9 Sex Ed Facts Women In Their 20’s Should Know
There are so many sex ed facts to learn when we’re young adults! And unfortunately, we don’t always learn everything we need to know.
It’s important to be educated on how our bodies work and how to have safe sex. How else are we going to enjoy healthy relationships?
Here are nine sex ed facts women in their 20’s should know.
1. Heavy Bleeding Can be normal
Vaginal bleeding during a woman’s menstrual cycle is normal. Depending on your body, heavy bleeding may seem normal, but if you consistently deal with heavy periods or bleeding in between periods, you may be experiencing a health issue you should see a medical professional about. Fibroids are some of the most common causes of abnormal bleeding and can lead to other health complications if untreated.
2. There are many kinds of Birth Control
There are various forms of birth control (BC) which can be take orally, via injection, externally or internally. The most common types are the pill (combination, progesterin-only or extended-cycle), the patch, the shot, an intrauterine device or the ring and, lastly, emergency contraception. You also don’t need to be sexually active to take BC. Many women take them (like extended-cycle pills) to reduce or control their menstrual cycle and/or pains associated with them.
3. Is it Discharge, Urine, or Ejaculate Fluid?
All three are chemically different and may be confused. Discharge is typically a clear fluid of various textures that is produced as a result of self-cleaning. It is also produced when a woman is sexually aroused and acts as a natural lubricant. Urine comes out of your urethra, just above the vaginal canal, and ejaculate fluid is the result of sexual arousal, which is strongly believed to also comes out of the urethra. Female ejaculate is often believed to be urine, but many health experts have said it is not. It’s a clearer liquid produced from the Skene’s glands, not the bladder
4. You can use Protection with Allergies
Though popular, the male condom is not the only form of protection available. Female condoms, while less popular, is another form of protection and has an effectiveness rate of 95%. Proper and steady usage of condoms can protect you from sexually transmitted diseases, and prevent pregnancy. But most recommended condoms are made of latex which can cause allergic reactions you may not be aware of. If you also adhere to a strict no-animal product usage, be aware that many manufacturers make condoms with an ingredient called casein, which comes from milk. Vegan condoms are available.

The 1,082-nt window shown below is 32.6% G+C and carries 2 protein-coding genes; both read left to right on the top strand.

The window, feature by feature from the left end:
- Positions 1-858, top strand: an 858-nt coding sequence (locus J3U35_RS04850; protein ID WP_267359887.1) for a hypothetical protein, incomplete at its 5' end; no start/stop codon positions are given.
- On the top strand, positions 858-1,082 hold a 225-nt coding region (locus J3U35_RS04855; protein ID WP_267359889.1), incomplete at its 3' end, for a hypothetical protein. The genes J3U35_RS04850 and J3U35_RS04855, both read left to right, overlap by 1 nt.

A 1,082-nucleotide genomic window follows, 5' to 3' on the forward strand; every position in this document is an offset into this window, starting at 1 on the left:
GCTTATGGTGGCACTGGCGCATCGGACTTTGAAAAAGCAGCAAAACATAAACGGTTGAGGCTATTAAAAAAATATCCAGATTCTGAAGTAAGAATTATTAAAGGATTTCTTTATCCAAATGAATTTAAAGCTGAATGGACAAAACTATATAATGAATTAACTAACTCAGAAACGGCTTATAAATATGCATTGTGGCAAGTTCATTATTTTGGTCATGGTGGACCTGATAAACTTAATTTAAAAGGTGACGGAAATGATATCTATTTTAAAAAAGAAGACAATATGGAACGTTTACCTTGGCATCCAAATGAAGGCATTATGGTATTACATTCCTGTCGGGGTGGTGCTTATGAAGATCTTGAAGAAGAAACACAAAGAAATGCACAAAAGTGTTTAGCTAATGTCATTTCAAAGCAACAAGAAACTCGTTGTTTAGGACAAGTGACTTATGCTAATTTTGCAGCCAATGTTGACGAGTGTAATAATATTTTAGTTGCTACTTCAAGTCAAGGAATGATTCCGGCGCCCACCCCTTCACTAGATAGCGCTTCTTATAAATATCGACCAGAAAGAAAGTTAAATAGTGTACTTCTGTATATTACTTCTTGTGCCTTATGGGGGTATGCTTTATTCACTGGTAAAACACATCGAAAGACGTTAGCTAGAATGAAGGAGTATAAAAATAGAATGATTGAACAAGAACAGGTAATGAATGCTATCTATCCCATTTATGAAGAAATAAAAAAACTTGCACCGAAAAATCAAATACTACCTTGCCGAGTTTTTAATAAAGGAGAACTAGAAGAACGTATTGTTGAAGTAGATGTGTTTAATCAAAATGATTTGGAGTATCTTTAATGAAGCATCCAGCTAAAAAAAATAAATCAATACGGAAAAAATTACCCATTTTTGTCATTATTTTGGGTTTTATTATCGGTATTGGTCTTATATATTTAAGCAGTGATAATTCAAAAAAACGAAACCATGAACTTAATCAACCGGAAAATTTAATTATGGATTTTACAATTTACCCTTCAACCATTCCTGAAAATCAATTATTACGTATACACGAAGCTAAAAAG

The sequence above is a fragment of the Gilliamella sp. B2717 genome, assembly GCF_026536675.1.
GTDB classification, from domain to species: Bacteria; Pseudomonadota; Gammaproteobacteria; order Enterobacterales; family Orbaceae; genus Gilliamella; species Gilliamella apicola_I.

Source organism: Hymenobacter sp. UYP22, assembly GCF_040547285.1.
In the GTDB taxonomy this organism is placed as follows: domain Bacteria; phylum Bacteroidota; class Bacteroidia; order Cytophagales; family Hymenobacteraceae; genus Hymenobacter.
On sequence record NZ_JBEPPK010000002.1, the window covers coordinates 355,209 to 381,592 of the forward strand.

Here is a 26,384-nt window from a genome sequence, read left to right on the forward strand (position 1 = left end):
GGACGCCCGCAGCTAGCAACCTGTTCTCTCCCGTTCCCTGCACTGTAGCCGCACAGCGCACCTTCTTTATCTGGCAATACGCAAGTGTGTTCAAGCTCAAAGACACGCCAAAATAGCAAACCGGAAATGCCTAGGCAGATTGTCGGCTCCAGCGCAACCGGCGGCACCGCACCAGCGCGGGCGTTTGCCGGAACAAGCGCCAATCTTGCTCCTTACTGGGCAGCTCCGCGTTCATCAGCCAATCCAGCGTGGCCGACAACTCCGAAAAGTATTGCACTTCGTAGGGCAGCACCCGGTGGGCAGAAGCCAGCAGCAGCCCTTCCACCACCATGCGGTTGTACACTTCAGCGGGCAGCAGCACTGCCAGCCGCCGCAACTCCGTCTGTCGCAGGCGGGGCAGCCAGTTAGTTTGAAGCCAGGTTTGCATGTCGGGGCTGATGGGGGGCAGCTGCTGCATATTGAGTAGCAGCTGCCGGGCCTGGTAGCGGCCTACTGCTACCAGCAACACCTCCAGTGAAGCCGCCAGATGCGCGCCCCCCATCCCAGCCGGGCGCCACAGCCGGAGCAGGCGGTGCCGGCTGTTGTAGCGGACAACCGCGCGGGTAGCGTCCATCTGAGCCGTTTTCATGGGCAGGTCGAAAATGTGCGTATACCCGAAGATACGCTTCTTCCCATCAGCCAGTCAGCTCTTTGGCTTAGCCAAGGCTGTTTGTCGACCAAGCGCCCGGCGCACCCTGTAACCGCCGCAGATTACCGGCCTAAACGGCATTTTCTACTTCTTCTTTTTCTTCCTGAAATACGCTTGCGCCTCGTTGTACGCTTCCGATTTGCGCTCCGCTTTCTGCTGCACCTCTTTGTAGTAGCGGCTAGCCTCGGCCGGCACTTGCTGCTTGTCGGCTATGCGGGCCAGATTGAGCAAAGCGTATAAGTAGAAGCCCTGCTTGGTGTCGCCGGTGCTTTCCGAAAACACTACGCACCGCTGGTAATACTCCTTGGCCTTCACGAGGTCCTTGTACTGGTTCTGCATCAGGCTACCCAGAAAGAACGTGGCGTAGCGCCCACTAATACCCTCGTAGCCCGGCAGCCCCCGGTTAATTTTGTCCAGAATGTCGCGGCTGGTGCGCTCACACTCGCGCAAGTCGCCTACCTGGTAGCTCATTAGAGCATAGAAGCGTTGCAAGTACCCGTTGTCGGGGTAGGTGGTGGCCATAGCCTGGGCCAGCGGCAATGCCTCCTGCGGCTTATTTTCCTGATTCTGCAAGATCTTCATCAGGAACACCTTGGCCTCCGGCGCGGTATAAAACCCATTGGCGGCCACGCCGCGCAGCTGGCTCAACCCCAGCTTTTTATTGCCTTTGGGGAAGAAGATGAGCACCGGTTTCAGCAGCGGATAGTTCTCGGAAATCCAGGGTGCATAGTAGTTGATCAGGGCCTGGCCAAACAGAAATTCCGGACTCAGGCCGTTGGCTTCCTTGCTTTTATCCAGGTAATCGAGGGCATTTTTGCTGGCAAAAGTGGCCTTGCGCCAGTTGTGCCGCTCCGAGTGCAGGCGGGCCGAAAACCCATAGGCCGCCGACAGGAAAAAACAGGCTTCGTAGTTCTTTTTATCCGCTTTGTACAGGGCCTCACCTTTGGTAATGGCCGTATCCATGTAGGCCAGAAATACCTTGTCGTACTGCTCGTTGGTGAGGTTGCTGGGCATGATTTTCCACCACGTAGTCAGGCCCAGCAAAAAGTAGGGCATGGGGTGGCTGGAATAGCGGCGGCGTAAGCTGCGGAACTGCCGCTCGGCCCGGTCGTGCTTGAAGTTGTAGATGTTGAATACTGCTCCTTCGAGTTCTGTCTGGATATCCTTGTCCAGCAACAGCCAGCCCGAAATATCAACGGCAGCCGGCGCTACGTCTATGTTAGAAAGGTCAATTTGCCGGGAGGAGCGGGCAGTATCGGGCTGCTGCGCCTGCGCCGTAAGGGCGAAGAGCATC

5. You NEED to go to the OBGYN
Every woman should go see a gynecologist if she hasn’t already. It’s important to go see a reproductive health doctor beginning in your teens, and doing so is the most vital sex ed young women can find most valuable. It’s a common belief that you don’t need to see one until you’ve been sexual active, but that is not true. You may have reproductive concerns unrelated to sexual activity. Seeing a gynecologist as early as possible can prevent any health issues that can be detected. A gynecologist can also prescribe birth control and explain the different options so you can choose which is best for you.
6. STI vs STD
Sexual ailments are one of the biggest topics sex ed approaches. Sexually transmitted infections (STI) and sexually transmitted diseases (STD) are not always the same, though can be used interchangeably. An STI is the contraction of any infection received through sexual contact. Damage received after an infection occured is referred to as an STD. STD’s typically can be prevented if early detection of an STI is done. Another difference is that STI’s typically have no symptoms, while STD’s usually do. Lack of screening and untreated sexually transmitted infections can lead to disease.
7. Urethra vs Vaginal canal
A lot of people mistake reproductive anatomy all the time. Though the information may seem like a lot, it’s imperative that you know the difference between them. Women do not urinate from their vagina. Urine comes out of the urethra which is located just above the entrance of the vagina and below the clitoris.
8. All Labia are unique
Just like our bodies come in all sizes, so do labia. There are two labia—the labia majora (outer) and labia minora (inner). There is no specific size or certain way a labia should look, unless it proves to be a health concern. Labiaplasty is a cosmetic gynecological procedure, which aims to reduce the size and appearance of the labia and other surrounding areas. Some women seek this surgery for aesthetic reasons, or as a corrective solution due to discomfort. As always, you should see a health professional if you have any concerns about discomfort caused by the labia.
9. The myth of virginity
Does it exist? Well, you don’t have to believe in it. In this patriarchal world and the historic controlling of women’s sexuality, many people believe it does not exist and was simply created to police the bodies of women to suit the male ego. If you believe in it, you do—if you don’t, then don’t. It’s a choice, just like sexual activity. While peer pressure continues to loom around ‘virginity,’ it doesn’t have to define you or your worthiness.
Sex ed is very important and aside from this list, there’s still so much more to know. But honestly, there’s no reason why a grown adults are confusing reproductive anatomy. Let’s start somewhere.
What are some things about sexual health you didn’t know about? Know some other important sex ed facts not shared above? Share with us!
Interested in learning more about sex education? Be sure to read Millennial Sex Education: I’ve Never Done This Before.